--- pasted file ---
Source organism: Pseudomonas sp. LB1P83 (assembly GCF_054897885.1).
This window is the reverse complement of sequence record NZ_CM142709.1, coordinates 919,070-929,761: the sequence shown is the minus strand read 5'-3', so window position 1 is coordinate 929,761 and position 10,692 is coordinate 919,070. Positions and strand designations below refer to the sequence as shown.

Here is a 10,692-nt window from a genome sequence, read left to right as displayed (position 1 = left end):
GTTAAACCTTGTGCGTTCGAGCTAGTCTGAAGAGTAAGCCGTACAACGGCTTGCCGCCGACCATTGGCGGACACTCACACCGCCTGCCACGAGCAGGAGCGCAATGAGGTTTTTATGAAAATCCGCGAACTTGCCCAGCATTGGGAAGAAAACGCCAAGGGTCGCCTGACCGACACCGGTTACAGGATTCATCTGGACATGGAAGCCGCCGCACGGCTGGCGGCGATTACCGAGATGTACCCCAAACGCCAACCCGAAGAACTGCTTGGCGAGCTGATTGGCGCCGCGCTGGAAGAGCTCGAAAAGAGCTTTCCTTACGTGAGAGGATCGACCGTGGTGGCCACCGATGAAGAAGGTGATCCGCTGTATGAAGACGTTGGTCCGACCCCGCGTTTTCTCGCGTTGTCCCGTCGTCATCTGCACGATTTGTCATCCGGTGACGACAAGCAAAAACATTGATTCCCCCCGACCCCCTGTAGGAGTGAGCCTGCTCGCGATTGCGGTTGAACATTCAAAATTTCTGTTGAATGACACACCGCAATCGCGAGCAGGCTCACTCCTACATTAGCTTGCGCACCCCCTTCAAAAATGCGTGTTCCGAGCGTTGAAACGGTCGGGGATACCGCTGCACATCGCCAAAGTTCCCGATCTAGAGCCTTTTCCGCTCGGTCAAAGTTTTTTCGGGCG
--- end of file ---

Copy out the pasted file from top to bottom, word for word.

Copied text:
Source organism: Pseudomonas sp. LB1P83 (assembly GCF_054897885.1).
This window is the reverse complement of sequence record NZ_CM142709.1, coordinates 919,070-929,761: the sequence shown is the minus strand read 5'-3', so window position 1 is coordinate 929,761 and position 10,692 is coordinate 919,070. Positions and strand designations below refer to the sequence as shown.

Here is a 10,692-nt window from a genome sequence, read left to right as displayed (position 1 = left end):
GTTAAACCTTGTGCGTTCGAGCTAGTCTGAAGAGTAAGCCGTACAACGGCTTGCCGCCGACCATTGGCGGACACTCACACCGCCTGCCACGAGCAGGAGCGCAATGAGGTTTTTATGAAAATCCGCGAACTTGCCCAGCATTGGGAAGAAAACGCCAAGGGTCGCCTGACCGACACCGGTTACAGGATTCATCTGGACATGGAAGCCGCCGCACGGCTGGCGGCGATTACCGAGATGTACCCCAAACGCCAACCCGAAGAACTGCTTGGCGAGCTGATTGGCGCCGCGCTGGAAGAGCTCGAAAAGAGCTTTCCTTACGTGAGAGGATCGACCGTGGTGGCCACCGATGAAGAAGGTGATCCGCTGTATGAAGACGTTGGTCCGACCCCGCGTTTTCTCGCGTTGTCCCGTCGTCATCTGCACGATTTGTCATCCGGTGACGACAAGCAAAAACATTGATTCCCCCCGACCCCCTGTAGGAGTGAGCCTGCTCGCGATTGCGGTTGAACATTCAAAATTTCTGTTGAATGACACACCGCAATCGCGAGCAGGCTCACTCCTACATTAGCTTGCGCACCCCCTTCAAAAATGCGTGTTCCGAGCGTTGAAACGGTCGGGGATACCGCTGCACATCGCCAAAGTTCCCGATCTAGAGCCTTTTCCGCTCGGTCAAAGTTTTTTCGGGCG